• In Model save and destroy when using transactions and when raise_on_save_failure is false, ensure that transactions are rolled back if a before hook returns false.

  • Dataset#group_and_count now handles arguments other than Symbols. A previous change to the method raised an exception if a Symbol was not provided. It also handles AliasedExpressions natively, so the following works correctly:

  • Sequel no longer uses native autoreconnection in the mysql adapter. Native autoreconnection has problems with prepared statements, where a new native connection is used behind Sequel’s back, so Sequel thinks the prepared statement has already been defined on the connection, when it fact it hasn’t. Any other changes that affect the state of the connection will be lost when native autoreconnection is used as well.

    Sequel’s connection pool already handles reconnection if it detects a disconnection. This commit also adds an additional exception message to recognize as a disconnect. If there other exception messages related to disconnects, please post them on the Sequel mailing list.

  • The schema_dumper plugin now specifies the :type option for primary key if it isn’t Integer.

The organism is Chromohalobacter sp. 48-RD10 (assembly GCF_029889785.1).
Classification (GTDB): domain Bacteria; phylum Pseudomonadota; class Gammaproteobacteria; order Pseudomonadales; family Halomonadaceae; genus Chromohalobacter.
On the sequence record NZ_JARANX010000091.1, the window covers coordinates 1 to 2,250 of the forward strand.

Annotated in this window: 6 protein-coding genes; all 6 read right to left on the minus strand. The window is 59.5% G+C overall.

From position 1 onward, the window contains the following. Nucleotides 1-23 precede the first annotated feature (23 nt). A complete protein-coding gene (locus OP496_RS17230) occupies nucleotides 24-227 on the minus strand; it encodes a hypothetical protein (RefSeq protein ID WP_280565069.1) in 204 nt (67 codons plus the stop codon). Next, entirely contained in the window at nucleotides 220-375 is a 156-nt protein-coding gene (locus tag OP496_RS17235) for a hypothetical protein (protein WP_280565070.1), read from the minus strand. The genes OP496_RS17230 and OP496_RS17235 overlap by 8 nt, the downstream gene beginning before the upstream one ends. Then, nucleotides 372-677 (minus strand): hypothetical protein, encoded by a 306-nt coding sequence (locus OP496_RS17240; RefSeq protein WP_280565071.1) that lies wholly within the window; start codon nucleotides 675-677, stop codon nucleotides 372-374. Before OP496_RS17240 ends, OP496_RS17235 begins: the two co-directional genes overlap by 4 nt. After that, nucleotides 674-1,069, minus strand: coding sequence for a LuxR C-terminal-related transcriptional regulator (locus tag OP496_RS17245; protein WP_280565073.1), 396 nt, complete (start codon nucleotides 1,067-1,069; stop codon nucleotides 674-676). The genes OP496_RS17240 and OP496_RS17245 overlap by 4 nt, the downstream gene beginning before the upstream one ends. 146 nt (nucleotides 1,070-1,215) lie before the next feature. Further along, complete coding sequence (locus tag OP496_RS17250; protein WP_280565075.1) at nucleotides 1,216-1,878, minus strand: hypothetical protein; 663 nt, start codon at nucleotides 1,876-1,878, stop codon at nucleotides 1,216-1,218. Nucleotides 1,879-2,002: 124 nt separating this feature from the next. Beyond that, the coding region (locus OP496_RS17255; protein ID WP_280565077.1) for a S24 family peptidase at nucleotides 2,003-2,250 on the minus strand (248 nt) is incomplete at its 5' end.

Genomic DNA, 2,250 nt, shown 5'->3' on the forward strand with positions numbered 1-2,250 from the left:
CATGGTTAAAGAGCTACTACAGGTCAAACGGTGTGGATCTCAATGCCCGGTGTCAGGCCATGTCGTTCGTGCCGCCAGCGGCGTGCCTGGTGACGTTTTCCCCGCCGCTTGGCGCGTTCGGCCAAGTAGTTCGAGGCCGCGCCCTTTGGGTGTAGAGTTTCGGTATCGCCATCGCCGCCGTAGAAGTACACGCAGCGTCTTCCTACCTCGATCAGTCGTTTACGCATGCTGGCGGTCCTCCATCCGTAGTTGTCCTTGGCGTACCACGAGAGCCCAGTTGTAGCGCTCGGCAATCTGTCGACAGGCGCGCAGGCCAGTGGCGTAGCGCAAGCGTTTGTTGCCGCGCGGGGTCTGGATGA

• On PostgreSQL, the bigserial type is used if :type=>Bignum is given as an option to primary key. This makes it operate more similarly to other adapters that support autoincrementing 64-bit integer primary keys.

  • The native mysql adapter will now attempt to load options in the


    section of the my.cnf file.

  • The rake spec tasks for the project now work correctly with RSpec 1.2.9.

Backwards Compatibility

  • Dataset::GET_ERROR_MSG and Dataset::MAP_ERROR_MSG constants were removed. Both were replaced with Dataset::ARG_BLOCK_ERROR_MSG.

  • The behavior of the Model#save_failure private instance method was modified. It now always raises an exception, and validation failures no longer call it.

  • The internals of how autogenerated primary key metadata is stored when creating tables on PostgreSQL has been modified.

  • The native MySQL adapter no longer sets the OPT_LOCAL_INFILE option to “client” on the native connection.